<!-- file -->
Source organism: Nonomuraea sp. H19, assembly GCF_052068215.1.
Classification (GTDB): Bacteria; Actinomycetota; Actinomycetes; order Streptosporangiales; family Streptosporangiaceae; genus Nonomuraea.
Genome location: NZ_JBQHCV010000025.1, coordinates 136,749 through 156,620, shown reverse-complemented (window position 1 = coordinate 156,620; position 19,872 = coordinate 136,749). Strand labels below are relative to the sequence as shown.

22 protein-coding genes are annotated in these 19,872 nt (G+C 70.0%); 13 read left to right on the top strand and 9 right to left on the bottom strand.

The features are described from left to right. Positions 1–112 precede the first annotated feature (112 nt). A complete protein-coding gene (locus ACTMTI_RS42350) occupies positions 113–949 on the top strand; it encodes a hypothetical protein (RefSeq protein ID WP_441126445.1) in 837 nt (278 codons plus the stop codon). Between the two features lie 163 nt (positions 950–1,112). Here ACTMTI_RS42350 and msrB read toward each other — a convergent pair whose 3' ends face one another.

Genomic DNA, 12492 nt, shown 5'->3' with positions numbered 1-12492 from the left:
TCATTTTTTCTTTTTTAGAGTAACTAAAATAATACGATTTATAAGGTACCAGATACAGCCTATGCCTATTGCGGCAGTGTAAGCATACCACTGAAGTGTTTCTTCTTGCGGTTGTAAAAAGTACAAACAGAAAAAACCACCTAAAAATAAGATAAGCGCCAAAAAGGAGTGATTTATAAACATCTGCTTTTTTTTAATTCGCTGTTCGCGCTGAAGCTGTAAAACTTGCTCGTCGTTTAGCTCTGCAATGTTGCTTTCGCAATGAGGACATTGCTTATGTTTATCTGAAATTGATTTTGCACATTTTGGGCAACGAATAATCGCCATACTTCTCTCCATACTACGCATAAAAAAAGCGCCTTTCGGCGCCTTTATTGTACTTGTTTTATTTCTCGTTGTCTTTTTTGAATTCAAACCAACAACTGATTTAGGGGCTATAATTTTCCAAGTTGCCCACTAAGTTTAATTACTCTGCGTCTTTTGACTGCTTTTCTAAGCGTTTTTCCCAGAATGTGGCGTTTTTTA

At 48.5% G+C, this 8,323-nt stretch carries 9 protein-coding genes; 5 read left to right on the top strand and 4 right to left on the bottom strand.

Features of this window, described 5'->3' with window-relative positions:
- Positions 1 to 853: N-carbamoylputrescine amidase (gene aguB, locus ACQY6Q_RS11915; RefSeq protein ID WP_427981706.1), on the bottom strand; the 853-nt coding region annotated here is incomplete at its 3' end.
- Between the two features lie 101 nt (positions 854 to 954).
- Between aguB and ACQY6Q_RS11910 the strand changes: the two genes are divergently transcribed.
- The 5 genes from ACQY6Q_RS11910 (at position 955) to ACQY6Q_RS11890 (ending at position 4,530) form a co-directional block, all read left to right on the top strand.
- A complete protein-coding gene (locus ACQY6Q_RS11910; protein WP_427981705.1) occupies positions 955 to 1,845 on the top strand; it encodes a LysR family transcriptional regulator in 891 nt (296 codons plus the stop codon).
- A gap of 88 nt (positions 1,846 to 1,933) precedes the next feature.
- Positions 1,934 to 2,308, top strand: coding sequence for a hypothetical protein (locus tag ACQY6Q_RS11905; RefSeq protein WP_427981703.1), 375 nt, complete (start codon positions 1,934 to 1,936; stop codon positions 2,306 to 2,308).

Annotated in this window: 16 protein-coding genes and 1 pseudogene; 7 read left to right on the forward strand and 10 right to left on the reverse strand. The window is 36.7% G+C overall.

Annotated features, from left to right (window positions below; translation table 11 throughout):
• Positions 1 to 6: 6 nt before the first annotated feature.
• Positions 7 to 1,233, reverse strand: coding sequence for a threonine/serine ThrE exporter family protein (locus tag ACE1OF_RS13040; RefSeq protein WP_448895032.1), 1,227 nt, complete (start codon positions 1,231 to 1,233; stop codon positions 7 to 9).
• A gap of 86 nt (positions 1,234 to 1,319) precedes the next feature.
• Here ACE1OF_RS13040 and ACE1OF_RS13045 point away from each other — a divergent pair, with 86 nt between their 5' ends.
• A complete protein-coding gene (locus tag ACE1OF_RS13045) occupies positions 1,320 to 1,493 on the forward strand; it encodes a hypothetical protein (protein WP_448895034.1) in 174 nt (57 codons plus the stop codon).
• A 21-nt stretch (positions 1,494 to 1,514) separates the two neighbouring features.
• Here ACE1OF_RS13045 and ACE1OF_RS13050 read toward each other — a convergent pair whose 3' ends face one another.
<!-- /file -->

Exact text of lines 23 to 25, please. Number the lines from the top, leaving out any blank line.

• A complete protein-coding gene (locus tag ACE1OF_RS13045) occupies positions 1,320 to 1,493 on the forward strand; it encodes a hypothetical protein (protein WP_448895034.1) in 174 nt (57 codons plus the stop codon).
• A 21-nt stretch (positions 1,494 to 1,514) separates the two neighbouring features.
• Here ACE1OF_RS13045 and ACE1OF_RS13050 read toward each other — a convergent pair whose 3' ends face one another.